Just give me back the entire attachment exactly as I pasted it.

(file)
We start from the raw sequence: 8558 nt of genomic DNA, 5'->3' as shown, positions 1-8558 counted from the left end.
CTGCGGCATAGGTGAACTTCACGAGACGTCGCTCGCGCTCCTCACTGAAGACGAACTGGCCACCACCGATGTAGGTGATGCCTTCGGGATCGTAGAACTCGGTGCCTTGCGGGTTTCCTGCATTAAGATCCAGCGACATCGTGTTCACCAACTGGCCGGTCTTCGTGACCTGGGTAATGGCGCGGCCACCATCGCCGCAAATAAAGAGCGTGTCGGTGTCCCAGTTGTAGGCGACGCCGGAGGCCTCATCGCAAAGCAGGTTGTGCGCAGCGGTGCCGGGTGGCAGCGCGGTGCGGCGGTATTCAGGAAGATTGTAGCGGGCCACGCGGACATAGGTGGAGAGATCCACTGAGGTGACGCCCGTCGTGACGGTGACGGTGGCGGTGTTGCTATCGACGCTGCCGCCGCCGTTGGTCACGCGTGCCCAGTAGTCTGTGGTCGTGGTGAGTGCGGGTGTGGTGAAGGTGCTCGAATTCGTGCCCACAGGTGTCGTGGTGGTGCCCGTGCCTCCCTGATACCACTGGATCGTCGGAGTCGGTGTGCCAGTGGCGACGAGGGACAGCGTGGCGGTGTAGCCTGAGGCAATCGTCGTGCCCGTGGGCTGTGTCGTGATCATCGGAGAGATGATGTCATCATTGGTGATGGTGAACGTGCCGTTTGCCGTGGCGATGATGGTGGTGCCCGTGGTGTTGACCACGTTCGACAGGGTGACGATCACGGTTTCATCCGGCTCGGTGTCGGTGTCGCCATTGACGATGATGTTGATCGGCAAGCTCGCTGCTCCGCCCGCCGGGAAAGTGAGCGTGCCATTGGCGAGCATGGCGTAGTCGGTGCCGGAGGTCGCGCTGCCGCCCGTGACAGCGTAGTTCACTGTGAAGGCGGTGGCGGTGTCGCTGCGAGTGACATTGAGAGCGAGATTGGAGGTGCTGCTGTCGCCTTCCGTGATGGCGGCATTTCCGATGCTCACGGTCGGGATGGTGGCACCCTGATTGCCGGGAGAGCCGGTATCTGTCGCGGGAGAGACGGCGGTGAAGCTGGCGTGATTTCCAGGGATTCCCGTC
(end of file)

We start from the raw sequence: 8558 nt of genomic DNA, 5'->3' as shown, positions 1-8558 counted from the left end.
CTGCGGCATAGGTGAACTTCACGAGACGTCGCTCGCGCTCCTCACTGAAGACGAACTGGCCACCACCGATGTAGGTGATGCCTTCGGGATCGTAGAACTCGGTGCCTTGCGGGTTTCCTGCATTAAGATCCAGCGACATCGTGTTCACCAACTGGCCGGTCTTCGTGACCTGGGTAATGGCGCGGCCACCATCGCCGCAAATAAAGAGCGTGTCGGTGTCCCAGTTGTAGGCGACGCCGGAGGCCTCATCGCAAAGCAGGTTGTGCGCAGCGGTGCCGGGTGGCAGCGCGGTGCGGCGGTATTCAGGAAGATTGTAGCGGGCCACGCGGACATAGGTGGAGAGATCCACTGAGGTGACGCCCGTCGTGACGGTGACGGTGGCGGTGTTGCTATCGACGCTGCCGCCGCCGTTGGTCACGCGTGCCCAGTAGTCTGTGGTCGTGGTGAGTGCGGGTGTGGTGAAGGTGCTCGAATTCGTGCCCACAGGTGTCGTGGTGGTGCCCGTGCCTCCCTGATACCACTGGATCGTCGGAGTCGGTGTGCCAGTGGCGACGAGGGACAGCGTGGCGGTGTAGCCTGAGGCAATCGTCGTGCCCGTGGGCTGTGTCGTGATCATCGGAGAGATGATGTCATCATTGGTGATGGTGAACGTGCCGTTTGCCGTGGCGATGATGGTGGTGCCCGTGGTGTTGACCACGTTCGACAGGGTGACGATCACGGTTTCATCCGGCTCGGTGTCGGTGTCGCCATTGACGATGATGTTGATCGGCAAGCTCGCTGCTCCGCCCGCCGGGAAAGTGAGCGTGCCATTGGCGAGCATGGCGTAGTCGGTGCCGGAGGTCGCGCTGCCGCCCGTGACAGCGTAGTTCACTGTGAAGGCGGTGGCGGTGTCGCTGCGAGTGACATTGAGAGCGAGATTGGAGGTGCTGCTGTCGCCTTCCGTGATGGCGGCATTTCCGATGCTCACGGTCGGGATGGTGGCACCCTGATTGCCGGGAGAGCCGGTATCTGTCGCGGGAGAGACGGCGGTGAAGCTGGCGTGATTTCCAGGGATTCCCGTC